Following treatment with hormone-suppressing drugs, women who are obese continue to have higher levels of estrogen than women of normal weight. Thus, a team from The Institute of Cancer Research in London and The Royal Marsden NHS Foundation Trust examined the possibility that women who are obese might benefit from changes to their treatment.
The study, published in the Journal of Clinical Oncology, found that hormone-suppressing drugs noticeably reduced estrogen levels in obese women, yet levels of estrogen remained more than double those in women of normal weight.
Senior author Professor Mitch Dowsett, a team leader in the Breakthrough Breast Cancer Research Centre at The Institute of Cancer Research, said: “We found that women with higher BMIs [body mass indexes] had more estrogen remaining in their blood after treatment than healthy-weight women, which is consistent with previous suggestions that aromatase inhibitors might be slightly less effective in these women.”
Scientists stressed the effect of obesity on treatment was modest, and “Women with higher BMIs should certainly not be alarmed by this finding or stop taking their treatment. Our study takes us a step closer to understanding which of the treatment options available might be the most suitable for individual women,” Dowsett said.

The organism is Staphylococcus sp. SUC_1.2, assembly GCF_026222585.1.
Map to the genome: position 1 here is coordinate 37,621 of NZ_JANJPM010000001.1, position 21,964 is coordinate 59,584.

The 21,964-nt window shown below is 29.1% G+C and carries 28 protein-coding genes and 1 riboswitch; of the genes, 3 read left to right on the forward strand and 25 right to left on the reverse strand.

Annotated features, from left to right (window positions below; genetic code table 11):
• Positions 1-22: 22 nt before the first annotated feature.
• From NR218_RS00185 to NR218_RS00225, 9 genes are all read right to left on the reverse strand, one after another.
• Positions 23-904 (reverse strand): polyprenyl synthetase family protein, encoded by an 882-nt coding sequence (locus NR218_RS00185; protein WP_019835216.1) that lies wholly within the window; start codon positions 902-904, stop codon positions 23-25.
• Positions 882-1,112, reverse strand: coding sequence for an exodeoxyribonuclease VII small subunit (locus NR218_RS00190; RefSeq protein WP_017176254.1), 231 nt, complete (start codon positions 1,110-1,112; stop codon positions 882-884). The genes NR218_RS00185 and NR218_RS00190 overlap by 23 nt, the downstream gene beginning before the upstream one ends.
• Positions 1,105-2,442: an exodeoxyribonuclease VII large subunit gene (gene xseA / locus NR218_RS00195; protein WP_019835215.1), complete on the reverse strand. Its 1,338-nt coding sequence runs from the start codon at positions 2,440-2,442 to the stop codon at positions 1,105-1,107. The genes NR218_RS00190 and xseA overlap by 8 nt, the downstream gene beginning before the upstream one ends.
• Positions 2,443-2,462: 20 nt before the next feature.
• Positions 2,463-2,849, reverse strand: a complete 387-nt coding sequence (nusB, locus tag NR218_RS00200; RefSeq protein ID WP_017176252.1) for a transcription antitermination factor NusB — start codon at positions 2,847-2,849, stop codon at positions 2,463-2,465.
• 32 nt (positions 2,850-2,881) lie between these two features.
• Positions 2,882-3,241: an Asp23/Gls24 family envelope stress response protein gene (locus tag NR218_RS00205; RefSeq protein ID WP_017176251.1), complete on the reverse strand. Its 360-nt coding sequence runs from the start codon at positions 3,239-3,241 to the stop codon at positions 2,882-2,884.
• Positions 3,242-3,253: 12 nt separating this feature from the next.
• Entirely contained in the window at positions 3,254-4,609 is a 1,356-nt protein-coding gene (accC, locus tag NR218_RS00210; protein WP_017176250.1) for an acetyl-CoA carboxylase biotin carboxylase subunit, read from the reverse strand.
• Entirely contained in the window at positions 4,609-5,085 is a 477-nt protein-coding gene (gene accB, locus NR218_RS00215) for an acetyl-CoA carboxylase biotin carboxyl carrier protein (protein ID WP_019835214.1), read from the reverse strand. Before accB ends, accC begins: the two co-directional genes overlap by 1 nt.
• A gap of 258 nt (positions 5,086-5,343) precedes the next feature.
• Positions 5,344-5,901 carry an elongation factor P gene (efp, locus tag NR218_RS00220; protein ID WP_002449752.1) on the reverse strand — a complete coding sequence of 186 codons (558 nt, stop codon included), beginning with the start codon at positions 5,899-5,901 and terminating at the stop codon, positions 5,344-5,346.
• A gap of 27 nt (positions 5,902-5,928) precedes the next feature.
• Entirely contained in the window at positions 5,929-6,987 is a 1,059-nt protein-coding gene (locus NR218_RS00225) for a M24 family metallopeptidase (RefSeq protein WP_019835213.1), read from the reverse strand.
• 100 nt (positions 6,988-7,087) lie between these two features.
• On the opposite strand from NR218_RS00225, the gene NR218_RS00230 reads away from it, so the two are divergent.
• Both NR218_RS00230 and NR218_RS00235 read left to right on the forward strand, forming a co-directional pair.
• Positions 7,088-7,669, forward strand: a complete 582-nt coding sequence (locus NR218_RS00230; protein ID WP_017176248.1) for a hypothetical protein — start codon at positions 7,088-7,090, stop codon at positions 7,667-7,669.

The team examined a recent study that indicated that the aromatase inhibitor anastrozole was no more effective than older-style tamoxifen in women with higher BMIs, unlike in the general population where it is clearly more effective. Professor Dowsett and colleagues also wanted to investigate whether aromatase inhibitors are less effective in general in women with higher BMIs.
The aromatase inhibitors anastrozole and letrozole were studied. The researchers evaluated 54 postmenopausal women with estrogen receptor–positive breast cancer who were treated at the Edinburgh Breast Unit. Their treatments included either 3 months of adjuvant anastrozole followed by 3 months of letrozole, or vice versa. Data on estrogen levels and BMIs measured before and after treatment with the first drug were available for 44 patients.
Study results showed that prior to treatment, women with higher BMIs had higher estrogen levels. More specifically, those with BMIs from 30 to 35 had around 3 times more plasma estrogen than those with BMIs of less than 25.
After treatment with letrozole, women with BMIs of 30 to 35 still presented with estrogen levels nearly 3 times as high as those for healthy-weight women. The same trend applied to those treated with anastrozole; however, it did not reach statistical significance.
Professor Alan Ashworth, Chief Executive of The Institute of Cancer Research, said: “Aromatase inhibitors have played an increasing role in breast cancer treatment over the past decade, so it is important to understand the factors that affect how well they work in individual women in order to allow doctors to choose the best possible drug from the range available.”